Trump attacks Biden for being both too soft and too tough on crime

576

The Trump campaign is running ads that falsely claim Biden wants to defund the police.

Donald Trump wants voters to believe Joe Biden is simultaneously too tough and too weak on crime.

Last week, the Trump campaign released an ad warning: "You won't be safe in Joe Biden's America." It falsely claims that Biden "stands with" a "radical left-wing mob" that wants to "defund the police."

Biden is in favor of "cutting police funding," the spot charges, along with "eliminating cash bail, letting criminals back on the street, violent crime exploding, innocent children fatally shot." The Washington Post's "Fact Checker" column gives the ad "Four Pinocchios," the rating it uses to indicate "Whoppers."

Advertisement
Loading...

In an interview with Fox News' Chris Wallace aired on Sunday, Trump again characterized the former vice president as a proponent of lawlessness.

Liberal mayors run cities "poorly, it was always bad but now it's gotten totally out of control and it's really because they want to defund the police," Trump said. "And Biden wants to defund the police."

When Wallace said in response, "No he, sir, he does not," Trump and his staff were unable to back up the claim. Wallace told a Fox News anchor after a preview for the interview, which was recorded on Friday, that Trump requested and was given a copy of the "charter" Biden and Sen. Bernie Sanders have created to unite Democrats ahead of the November election. Trump, Wallace said, "couldn't find any indication – because there isn't any – that Joe Biden has sought to defund and abolish the police."

While Biden has called for some police funding to be redirected to other programs, he has explicitly opposed defunding law enforcement. "I support conditioning federal aid to police based on whether or not they meet certain basic standards of decency and honorableness. And, in fact, are able to demonstrate they can protect the community and everybody in the community," he told CBS last month.

But in addition to being false, the framing of Biden as weak on crime flatly contradicts attacks Trump has made on him in other campaign ads and elsewhere.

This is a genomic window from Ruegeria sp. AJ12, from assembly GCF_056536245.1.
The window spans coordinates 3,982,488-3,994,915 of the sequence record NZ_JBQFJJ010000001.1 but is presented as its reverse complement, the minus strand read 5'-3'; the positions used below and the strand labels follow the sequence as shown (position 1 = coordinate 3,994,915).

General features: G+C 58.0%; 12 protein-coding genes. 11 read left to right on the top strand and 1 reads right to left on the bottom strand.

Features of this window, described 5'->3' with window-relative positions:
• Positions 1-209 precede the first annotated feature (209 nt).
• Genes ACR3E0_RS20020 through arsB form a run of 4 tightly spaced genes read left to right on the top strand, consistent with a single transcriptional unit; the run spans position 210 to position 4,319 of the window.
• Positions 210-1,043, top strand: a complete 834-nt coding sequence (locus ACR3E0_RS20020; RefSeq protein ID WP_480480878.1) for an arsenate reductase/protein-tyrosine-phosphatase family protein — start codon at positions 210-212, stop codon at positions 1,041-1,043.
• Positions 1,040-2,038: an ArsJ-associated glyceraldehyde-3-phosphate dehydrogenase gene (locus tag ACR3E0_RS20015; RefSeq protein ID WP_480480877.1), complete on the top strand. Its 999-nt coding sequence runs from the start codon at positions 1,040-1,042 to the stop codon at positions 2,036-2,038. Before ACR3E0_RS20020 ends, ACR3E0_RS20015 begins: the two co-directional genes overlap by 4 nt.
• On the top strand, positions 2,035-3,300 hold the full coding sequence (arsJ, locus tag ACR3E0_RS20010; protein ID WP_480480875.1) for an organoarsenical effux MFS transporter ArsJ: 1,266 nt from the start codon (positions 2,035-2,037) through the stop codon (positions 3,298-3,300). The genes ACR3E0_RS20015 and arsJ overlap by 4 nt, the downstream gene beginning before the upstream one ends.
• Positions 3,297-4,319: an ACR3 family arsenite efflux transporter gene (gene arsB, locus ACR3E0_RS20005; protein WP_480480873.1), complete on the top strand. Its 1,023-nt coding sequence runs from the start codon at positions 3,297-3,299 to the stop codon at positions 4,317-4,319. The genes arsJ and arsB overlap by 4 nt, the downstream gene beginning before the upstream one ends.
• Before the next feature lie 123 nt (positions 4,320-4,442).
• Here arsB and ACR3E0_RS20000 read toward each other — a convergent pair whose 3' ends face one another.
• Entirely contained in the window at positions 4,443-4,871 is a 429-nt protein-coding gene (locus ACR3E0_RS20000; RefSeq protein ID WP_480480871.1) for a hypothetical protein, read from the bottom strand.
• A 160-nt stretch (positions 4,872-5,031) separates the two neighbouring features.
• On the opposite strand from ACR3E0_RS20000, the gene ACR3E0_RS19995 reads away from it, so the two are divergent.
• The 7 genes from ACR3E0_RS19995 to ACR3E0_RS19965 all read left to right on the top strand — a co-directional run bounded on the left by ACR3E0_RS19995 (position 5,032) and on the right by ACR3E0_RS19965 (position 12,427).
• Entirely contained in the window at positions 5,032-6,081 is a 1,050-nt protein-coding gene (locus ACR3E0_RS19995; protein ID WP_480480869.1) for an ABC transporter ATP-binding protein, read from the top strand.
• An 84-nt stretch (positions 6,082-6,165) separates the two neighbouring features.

"Sleepy Joe Biden's 1994 Crime Bill was a total disaster. It was mass incarceration for Black people, many of them innocent," Trump tweeted last month. "Biden can never escape his Crime Bill!"

In May, the Trump campaign began running another ad, posted on YouTube with the title "Joe Biden has destroyed millions of Black American lives," blaming Biden for mass incarceration.

"Joe Biden wrote those laws," the spot's narrator says of polices that put people in jail for "minor offenses." It then features a video of then-Sen. Biden saying, "Every major crime bill that's come out of this Congress has had the name 'Joe Biden' on that bill."

Trump's campaign did not immediately respond to an inquiry for this story.

Trump's own record on crime has also been contradictory.

As a candidate, he promised "the crime and violence that today afflicts our nation will soon come to an end. Beginning on January 20th, 2017, safety will be restored." He repeatedly pledged to "drain the swamp" and eliminate government corruption.

Trump frequently claims Republican candidates he endorses are "tough on crime." And in recent days, his Department of Homeland Security sent federal agents into Portland, Oregon, to aggressively crack down on protesters over the objections of local leaders.

But he has also used his powers to shield his own political allies from punishment for their own crimes.

Trump this month commuted the sentence of his associate Roger Stone, convicted on seven charges that included lying to Congress. In May, his Justice Department attempted to have charges dropped against his former national security adviser Michael Flynn, charges to which he had pleaded guilty.

Violations of the Hatch Act by members of Trump's administration continue to go unchecked.

And in August 2017, Trump pardoned former Arizona Sheriff Joe Arpaio, who had been found guilty of criminal contempt in a case of racial profiling.

Published with permission of The American Independent Foundation.